It was infinite in depth—not only in whom it covered but also in what it covered. The Savior “descended below all things” (D&C 88:6), meaning He descended beneath all our sins so that even the “vilest of sinners” (Mosiah 28:4) and the “most lost of all mankind” (Alma 24:11) could be redeemed by His mercy. Further, His sacrifice descended beneath the total human plight, even that which has no relation to sin. Therefore, He comprehends the loneliness of the widow; He understands the agonizing parental pain when children go astray; and He can empathize with the excruciating pain of cancer and every other debilitating illness of man. As difficult as it might be to conceive, He, a perfect man, understands the rejections and weaknesses of mortals. There is no temporal condition, however ugly or gruesome it may seem, that has escaped His grasp. No one will be able to say at the judgment bar, “You did not understand my unique plight”—because He does. He “comprehendeth all things” (Alma 26:35) because He “descended below all things” (D&C 88:6). He not only has an infinite reservoir of redeeming powers but also an infinite reservoir of remedial powers. He not only redeems us from our worst sins but also has the power to remedy our smallest hurt or most insignificant weakness. He is the Master Healer, the Master Counselor, the Master Comforter. There is no hurt He cannot soothe, no rejection He cannot assuage, no loneliness He cannot console, and no weakness He cannot strengthen. Whatever affliction the world casts at us, He has a remedy of superior healing power. His Atonement is infinite because it circumscribes and encompasses every finite condition known to mortals.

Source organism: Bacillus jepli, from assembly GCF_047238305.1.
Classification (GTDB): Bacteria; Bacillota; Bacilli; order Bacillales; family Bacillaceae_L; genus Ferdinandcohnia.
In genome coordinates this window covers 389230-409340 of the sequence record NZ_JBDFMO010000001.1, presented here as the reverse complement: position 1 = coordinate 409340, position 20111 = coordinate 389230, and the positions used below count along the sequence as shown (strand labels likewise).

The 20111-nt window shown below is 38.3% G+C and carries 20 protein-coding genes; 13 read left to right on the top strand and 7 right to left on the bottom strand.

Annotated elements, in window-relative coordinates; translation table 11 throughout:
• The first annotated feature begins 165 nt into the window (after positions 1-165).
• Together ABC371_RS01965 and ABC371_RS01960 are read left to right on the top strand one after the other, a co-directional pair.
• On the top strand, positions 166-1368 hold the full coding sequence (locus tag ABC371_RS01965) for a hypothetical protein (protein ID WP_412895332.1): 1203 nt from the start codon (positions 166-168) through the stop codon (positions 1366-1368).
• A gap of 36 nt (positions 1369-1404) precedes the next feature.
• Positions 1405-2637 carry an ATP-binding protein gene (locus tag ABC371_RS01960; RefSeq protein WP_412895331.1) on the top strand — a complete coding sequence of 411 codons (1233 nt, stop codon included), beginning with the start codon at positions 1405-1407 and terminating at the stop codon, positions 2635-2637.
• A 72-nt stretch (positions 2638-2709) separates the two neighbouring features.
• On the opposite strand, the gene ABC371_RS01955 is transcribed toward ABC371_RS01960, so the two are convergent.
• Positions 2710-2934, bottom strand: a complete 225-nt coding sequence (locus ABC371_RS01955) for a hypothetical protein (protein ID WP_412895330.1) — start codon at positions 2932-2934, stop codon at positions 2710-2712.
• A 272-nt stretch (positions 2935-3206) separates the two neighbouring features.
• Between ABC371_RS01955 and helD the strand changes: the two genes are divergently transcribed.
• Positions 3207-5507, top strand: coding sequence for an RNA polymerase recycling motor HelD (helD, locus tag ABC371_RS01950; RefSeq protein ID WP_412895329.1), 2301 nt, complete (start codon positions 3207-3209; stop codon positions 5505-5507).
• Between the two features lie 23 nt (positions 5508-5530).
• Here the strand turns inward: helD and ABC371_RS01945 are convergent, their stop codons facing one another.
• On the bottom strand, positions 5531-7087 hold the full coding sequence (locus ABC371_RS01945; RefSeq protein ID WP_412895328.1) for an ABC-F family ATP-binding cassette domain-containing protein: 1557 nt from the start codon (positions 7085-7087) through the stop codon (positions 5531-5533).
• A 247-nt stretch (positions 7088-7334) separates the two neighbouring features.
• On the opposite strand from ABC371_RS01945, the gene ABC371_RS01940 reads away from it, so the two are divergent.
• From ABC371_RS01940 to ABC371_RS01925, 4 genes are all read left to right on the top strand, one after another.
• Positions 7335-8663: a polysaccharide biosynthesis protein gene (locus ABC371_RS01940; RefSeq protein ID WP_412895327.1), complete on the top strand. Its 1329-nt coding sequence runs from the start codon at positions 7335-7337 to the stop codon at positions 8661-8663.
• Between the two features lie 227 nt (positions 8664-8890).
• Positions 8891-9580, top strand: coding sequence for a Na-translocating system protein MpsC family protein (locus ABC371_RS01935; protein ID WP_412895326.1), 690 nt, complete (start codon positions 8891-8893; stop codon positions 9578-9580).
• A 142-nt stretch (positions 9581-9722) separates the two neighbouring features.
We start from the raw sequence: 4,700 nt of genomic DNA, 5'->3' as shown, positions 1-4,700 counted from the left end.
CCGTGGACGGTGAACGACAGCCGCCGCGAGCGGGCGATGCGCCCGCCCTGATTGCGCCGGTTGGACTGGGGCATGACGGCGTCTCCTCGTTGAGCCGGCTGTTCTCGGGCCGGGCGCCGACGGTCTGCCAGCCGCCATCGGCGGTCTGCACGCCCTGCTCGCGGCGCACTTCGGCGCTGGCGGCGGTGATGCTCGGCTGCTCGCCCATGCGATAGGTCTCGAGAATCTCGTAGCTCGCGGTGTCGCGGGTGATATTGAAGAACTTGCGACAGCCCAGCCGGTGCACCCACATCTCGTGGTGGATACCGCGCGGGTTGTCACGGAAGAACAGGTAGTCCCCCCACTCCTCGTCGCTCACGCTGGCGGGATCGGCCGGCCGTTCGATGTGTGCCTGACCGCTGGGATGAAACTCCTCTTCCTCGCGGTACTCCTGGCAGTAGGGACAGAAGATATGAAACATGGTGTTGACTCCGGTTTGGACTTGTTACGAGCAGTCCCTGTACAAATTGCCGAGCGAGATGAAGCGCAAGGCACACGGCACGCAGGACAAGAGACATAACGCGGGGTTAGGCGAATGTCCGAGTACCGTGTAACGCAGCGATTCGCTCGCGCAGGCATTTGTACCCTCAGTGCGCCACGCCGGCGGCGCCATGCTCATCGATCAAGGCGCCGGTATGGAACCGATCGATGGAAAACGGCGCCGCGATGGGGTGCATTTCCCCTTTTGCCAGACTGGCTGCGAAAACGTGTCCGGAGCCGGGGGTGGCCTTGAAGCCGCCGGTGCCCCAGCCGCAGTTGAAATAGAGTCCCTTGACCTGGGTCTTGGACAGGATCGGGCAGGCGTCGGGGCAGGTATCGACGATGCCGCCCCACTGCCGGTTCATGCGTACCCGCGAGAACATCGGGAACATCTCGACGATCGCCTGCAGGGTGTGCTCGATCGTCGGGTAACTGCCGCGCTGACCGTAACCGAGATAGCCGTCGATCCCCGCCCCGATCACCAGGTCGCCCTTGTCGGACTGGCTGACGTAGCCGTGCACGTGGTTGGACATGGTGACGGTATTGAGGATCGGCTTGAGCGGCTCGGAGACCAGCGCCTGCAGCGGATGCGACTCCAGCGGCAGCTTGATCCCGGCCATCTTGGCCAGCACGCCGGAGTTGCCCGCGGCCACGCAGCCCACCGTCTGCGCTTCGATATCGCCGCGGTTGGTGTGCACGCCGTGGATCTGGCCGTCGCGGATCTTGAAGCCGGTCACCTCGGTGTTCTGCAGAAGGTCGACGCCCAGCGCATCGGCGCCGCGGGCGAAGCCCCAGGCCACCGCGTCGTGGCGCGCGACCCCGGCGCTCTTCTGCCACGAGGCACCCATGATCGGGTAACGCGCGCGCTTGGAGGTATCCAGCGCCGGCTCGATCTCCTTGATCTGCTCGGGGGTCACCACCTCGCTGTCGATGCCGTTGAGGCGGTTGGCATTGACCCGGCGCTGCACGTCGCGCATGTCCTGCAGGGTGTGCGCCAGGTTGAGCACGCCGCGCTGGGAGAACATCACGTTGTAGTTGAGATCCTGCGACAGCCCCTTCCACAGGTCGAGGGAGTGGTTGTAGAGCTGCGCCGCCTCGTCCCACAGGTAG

His Atonement is infinite in suffering. The Savior spoke of that awful, bitter cup, “which suffering caused myself, even God, the greatest of all, to tremble because of pain” (D&C 19:18). It commenced in Gethsemane, where in agony He bled from every pore, and concluded on Calvary, where He cried out, “My God, my God, why hast thou forsaken me?” (Matthew 27:46). He bore it all alone—the total human plight. His divine powers were not a shield to His suffering—to the contrary, when the pinnacle of pain would have triggered the release mechanism of death or unconsciousness in a mere mortal, the Savior summoned His divine powers, not to immunize Himself but to stay such relief mechanism until He had suffered the pain endured by every person of every world. Only then would He voluntarily lay down His life.